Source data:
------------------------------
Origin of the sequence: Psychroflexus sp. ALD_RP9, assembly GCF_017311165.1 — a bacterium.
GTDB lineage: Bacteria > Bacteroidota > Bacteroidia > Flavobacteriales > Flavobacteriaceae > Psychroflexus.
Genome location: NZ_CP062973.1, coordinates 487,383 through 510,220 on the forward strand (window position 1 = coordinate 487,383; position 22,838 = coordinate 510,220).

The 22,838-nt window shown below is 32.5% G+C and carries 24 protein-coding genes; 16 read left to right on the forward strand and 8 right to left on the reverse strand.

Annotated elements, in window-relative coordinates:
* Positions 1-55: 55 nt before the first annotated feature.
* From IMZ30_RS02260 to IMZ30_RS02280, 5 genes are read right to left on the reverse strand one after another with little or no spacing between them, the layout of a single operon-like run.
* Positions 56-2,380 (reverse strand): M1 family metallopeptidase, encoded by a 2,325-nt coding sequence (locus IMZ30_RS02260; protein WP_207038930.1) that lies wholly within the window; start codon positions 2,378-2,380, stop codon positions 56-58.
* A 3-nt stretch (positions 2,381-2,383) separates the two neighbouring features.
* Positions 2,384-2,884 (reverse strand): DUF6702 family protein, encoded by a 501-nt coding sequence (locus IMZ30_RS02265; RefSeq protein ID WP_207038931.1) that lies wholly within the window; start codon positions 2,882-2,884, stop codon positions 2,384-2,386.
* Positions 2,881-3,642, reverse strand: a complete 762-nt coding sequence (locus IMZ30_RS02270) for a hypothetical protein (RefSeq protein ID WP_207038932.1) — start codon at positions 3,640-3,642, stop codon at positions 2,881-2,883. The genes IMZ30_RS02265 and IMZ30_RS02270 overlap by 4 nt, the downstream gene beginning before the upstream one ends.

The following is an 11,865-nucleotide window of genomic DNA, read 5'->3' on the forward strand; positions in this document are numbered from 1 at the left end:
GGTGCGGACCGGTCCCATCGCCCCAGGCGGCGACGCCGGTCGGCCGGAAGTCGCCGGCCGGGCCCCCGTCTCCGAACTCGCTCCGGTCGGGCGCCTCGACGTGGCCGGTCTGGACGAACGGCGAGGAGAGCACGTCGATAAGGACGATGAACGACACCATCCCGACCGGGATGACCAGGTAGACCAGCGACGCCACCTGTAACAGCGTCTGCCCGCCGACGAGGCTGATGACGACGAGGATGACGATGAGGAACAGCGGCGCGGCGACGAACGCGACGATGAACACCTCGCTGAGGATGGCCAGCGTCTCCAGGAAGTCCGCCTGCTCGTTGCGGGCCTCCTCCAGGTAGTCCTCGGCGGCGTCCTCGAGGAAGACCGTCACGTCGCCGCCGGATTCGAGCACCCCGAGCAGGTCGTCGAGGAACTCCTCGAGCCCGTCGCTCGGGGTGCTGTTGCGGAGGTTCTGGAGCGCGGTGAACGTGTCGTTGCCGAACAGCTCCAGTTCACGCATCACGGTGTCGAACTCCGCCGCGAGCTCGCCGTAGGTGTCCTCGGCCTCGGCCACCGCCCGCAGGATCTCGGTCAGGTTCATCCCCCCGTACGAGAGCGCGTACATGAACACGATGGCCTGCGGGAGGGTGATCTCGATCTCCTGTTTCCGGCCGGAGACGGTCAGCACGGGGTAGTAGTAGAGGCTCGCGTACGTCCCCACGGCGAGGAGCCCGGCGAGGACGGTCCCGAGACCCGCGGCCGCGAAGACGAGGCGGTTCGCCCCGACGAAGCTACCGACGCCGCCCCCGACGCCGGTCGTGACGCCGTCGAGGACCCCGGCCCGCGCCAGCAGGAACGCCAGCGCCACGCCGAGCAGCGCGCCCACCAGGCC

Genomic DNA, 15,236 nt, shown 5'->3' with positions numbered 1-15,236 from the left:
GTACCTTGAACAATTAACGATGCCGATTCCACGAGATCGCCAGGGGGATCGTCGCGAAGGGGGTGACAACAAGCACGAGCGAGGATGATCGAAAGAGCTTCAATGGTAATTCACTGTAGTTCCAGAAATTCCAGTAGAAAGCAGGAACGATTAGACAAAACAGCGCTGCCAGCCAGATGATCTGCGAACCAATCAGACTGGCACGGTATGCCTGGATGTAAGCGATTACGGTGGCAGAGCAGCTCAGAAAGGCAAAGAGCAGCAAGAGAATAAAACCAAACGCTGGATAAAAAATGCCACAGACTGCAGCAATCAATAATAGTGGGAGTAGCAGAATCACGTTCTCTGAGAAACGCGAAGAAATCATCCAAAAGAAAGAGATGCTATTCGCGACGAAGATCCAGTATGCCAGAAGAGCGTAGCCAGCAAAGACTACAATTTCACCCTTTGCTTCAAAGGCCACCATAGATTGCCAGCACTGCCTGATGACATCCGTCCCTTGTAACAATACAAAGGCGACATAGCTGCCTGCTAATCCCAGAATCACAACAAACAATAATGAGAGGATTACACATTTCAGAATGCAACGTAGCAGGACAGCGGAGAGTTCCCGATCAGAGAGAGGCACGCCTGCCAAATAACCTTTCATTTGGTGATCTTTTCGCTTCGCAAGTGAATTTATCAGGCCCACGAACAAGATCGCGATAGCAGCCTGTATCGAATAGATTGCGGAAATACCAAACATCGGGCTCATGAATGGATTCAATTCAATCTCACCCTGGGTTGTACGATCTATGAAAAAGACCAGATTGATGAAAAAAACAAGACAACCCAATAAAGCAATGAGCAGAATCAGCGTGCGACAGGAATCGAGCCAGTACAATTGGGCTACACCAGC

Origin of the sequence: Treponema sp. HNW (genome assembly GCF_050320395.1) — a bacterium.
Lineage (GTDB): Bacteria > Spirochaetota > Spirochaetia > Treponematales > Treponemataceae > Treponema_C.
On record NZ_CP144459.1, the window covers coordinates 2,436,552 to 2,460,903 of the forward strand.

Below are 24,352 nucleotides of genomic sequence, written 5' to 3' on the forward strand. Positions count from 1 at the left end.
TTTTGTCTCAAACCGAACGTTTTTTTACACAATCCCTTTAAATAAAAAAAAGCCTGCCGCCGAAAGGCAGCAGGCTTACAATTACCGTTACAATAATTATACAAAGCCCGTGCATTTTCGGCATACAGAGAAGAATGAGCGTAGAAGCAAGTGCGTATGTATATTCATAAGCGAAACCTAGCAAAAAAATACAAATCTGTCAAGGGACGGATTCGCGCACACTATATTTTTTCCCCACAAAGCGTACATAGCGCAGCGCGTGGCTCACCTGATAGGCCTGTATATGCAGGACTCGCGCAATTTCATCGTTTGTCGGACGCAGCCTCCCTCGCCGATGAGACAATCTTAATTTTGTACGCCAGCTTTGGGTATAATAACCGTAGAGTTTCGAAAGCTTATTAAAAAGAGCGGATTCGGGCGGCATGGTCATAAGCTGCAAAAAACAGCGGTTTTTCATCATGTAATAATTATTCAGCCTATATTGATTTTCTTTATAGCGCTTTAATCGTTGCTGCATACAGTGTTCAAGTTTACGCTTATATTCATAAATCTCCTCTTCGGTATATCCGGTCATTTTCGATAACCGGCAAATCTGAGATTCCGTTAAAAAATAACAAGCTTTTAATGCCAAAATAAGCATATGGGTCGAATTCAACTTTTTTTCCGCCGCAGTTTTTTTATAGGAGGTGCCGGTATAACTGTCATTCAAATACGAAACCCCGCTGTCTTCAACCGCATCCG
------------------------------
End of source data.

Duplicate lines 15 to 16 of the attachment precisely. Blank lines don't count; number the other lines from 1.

GTACCTTGAACAATTAACGATGCCGATTCCACGAGATCGCCAGGGGGATCGTCGCGAAGGGGGTGACAACAAGCACGAGCGAGGATGATCGAAAGAGCTTCAATGGTAATTCACTGTAGTTCCAGAAATTCCAGTAGAAAGCAGGAACGATTAGACAAAACAGCGCTGCCAGCCAGATGATCTGCGAACCAATCAGACTGGCACGGTATGCCTGGATGTAAGCGATTACGGTGGCAGAGCAGCTCAGAAAGGCAAAGAGCAGCAAGAGAATAAAACCAAACGCTGGATAAAAAATGCCACAGACTGCAGCAATCAATAATAGTGGGAGTAGCAGAATCACGTTCTCTGAGAAACGCGAAGAAATCATCCAAAAGAAAGAGATGCTATTCGCGACGAAGATCCAGTATGCCAGAAGAGCGTAGCCAGCAAAGACTACAATTTCACCCTTTGCTTCAAAGGCCACCATAGATTGCCAGCACTGCCTGATGACATCCGTCCCTTGTAACAATACAAAGGCGACATAGCTGCCTGCTAATCCCAGAATCACAACAAACAATAATGAGAGGATTACACATTTCAGAATGCAACGTAGCAGGACAGCGGAGAGTTCCCGATCAGAGAGAGGCACGCCTGCCAAATAACCTTTCATTTGGTGATCTTTTCGCTTCGCAAGTGAATTTATCAGGCCCACGAACAAGATCGCGATAGCAGCCTGTATCGAATAGATTGCGGAAATACCAAACATCGGGCTCATGAATGGATTCAATTCAATCTCACCCTGGGTTGTACGATCTATGAAAAAGACCAGATTGATGAAAAAAACAAGACAACCCAATAAAGCAATGAGCAGAATCAGCGTGCGACAGGAATCGAGCCAGTACAATTGGGCTACACCAGC

Origin of the sequence: Treponema sp. HNW (genome assembly GCF_050320395.1) — a bacterium.